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Notre Dame Cathedral fire and its insurance implications

Notre Dame Cathedral fire and its insurance implications | Insurance Business

Notre Dame Cathedral fire and its insurance implications

When the Great Fire of London ravaged the city in September 1666, it destroyed everything inside the old Roman walls from houses to churches to St Paul’s Cathedral to the Palaces at Westminster. We only know how it happened in detail because of the diary of Samuel Pepys, one of the great English writers.

However, on Monday evening, when a fire started in the attic of the Notre Dame Cathedral in Paris, France, it was captured on video and in pictures within minutes and shared online only seconds later.

The world watched, glued to their screens, as smoke billowed into the sky and the church’s spire fell to the flames.

The difference is stark.

Emergency services in France will now spend days assessing the scene after the fire was extinguished on early Tuesday morning. The bell towers and much of the outside stone structure has survived, and French cultural minister Franck Riester said that the Cathedral’s “most precious treasures” have been saved.

However much of the wooden roof, parts of which date back to the 13th century, as well as the spire and some relics, have been lost to the fire. Much restoration work needs to be undertaken.

Michael Angell, church operations director at Ecclesiastical Insurance, told Insurance Business UK that in wake of the Notre Dame fire, it would be sending the same simple message to church owners in the UK that it sends consistently: ensure you are insured.

“Really what we’re saying, the message we’re sending is the message we’re sending every day, which is make sure you have the right cover and enough of it,” Angell said.

Angell thinks that, for the most part, once people are educated about the importance of insurance, and of getting tailored packages and risk management, that the message sticks.

“Yes, the message has gotten through,” he said. “The people responsible understand. Once they’re educated, they know.”

Ecclesiastical is one of the leading church insurers in the UK, and has a wealth of experience in helping institutions rebuild after disasters.

The company was the insurer for York Minster, which caught fire in 1984 and had £2.25 million worth of damage caused to it.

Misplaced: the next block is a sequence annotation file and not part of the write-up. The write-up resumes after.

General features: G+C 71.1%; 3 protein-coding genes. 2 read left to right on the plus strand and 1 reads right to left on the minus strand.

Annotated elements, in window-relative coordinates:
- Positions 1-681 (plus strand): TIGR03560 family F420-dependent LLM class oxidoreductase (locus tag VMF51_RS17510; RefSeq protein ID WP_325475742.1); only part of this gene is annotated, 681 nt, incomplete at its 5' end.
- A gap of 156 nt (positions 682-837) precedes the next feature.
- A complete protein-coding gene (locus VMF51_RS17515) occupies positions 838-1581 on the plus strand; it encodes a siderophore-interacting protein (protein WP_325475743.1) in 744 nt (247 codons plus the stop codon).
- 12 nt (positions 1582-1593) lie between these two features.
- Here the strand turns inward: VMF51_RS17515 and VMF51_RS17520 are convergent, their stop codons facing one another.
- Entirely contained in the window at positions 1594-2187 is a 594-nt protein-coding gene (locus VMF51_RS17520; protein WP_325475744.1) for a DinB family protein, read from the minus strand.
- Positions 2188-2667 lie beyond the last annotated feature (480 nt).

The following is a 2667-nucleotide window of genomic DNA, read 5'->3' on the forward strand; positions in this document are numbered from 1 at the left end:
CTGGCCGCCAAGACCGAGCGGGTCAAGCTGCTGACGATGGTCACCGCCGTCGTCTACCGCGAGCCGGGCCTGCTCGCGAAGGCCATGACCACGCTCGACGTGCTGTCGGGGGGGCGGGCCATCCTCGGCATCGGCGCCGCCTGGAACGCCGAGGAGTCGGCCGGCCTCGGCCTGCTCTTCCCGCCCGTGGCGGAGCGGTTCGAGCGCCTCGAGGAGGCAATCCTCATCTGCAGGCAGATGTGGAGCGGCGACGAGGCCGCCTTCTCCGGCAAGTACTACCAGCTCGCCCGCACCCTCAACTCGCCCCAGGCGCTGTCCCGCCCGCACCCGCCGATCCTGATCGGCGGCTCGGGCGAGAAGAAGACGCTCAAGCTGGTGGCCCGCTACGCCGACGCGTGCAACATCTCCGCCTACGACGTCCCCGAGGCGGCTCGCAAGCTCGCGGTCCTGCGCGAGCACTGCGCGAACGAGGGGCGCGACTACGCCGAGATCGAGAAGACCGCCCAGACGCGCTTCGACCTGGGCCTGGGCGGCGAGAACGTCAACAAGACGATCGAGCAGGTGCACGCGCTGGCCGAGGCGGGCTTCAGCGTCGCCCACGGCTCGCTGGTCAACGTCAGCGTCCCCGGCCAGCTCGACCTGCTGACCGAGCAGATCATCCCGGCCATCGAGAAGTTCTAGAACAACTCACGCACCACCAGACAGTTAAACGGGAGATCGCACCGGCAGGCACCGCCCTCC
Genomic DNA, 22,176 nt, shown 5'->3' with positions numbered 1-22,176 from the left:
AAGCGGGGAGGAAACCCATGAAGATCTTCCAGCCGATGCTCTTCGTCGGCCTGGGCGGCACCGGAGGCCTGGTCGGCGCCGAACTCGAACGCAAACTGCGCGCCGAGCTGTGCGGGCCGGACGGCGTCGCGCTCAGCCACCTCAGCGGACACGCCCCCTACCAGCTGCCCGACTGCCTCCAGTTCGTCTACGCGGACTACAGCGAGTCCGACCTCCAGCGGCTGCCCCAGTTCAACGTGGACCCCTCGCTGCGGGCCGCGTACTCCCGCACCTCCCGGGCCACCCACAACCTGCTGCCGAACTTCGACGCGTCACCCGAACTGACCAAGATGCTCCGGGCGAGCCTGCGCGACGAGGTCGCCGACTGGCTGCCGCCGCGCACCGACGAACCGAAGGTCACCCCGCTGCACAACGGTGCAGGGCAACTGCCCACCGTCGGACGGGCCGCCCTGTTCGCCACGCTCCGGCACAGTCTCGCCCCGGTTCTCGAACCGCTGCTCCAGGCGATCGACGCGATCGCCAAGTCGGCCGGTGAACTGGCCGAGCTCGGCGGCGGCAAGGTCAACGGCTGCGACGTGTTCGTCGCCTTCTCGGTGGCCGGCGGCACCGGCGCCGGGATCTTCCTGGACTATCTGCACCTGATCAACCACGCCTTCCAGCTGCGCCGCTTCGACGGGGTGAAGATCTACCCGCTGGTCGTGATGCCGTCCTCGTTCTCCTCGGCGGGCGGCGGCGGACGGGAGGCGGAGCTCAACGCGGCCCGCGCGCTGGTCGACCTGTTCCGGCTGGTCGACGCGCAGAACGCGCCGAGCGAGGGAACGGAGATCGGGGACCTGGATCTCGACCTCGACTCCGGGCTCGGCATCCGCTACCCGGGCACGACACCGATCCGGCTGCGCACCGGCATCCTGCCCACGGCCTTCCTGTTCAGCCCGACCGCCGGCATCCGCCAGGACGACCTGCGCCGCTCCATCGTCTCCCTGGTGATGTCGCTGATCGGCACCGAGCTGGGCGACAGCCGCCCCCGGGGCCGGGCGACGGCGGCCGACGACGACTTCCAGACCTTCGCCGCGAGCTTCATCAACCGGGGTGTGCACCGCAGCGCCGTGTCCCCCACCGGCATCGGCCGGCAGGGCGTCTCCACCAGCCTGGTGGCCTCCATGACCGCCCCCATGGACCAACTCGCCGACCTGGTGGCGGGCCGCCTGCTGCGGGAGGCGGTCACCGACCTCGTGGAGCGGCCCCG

“We were the insurer there and were able to get in after and help them rebuild after,” Angell said. “There are other cases too, of smaller churches, where we helped. It means a lot to the local communities.”

Ecclesiastical had, just before the fire broke out, been offering training to representatives from cathedrals and larger churches in the South West and West Midlands, to help them better understand fire risks.

While fire is the hot topic in insurance at the moment, there are other things that churches and cathedrals need to be insured for, like the contents of the building, public liability insurance for any visitors, insurance for staff working at churches that are tourist attractions, and even theft.

“It’s really a package of insurance that churches need,” Angell explained. “Each package is unique. It’s bespoke, we build everything because every building is different and has unique risks.”

The estimated damage to Notre Dame is not yet known, but millions of euros have already been pledged to help rebuild the cathedral by some well-known companies and businesspeople.

More than €600 million (£519 million) had been pledged as of Tuesday. €500 million of the total pledged is from three of France’s luxury fashion houses: Louis Vuitton Moët Hennessy (LVMH), L’Oreal and Kering Group, which owns Gucci, Yves Saint Laurent, Balenciaga and Alexander McQueen.

Ultimately, the most important part of all this, is that a great building has been lost. Accidents happen, but as Angell said, you can’t prevent everything.

“We have to try and protect these buildings as much as possible because they are national treasures,” he said. “But if something does happen, that is what insurance is there for.”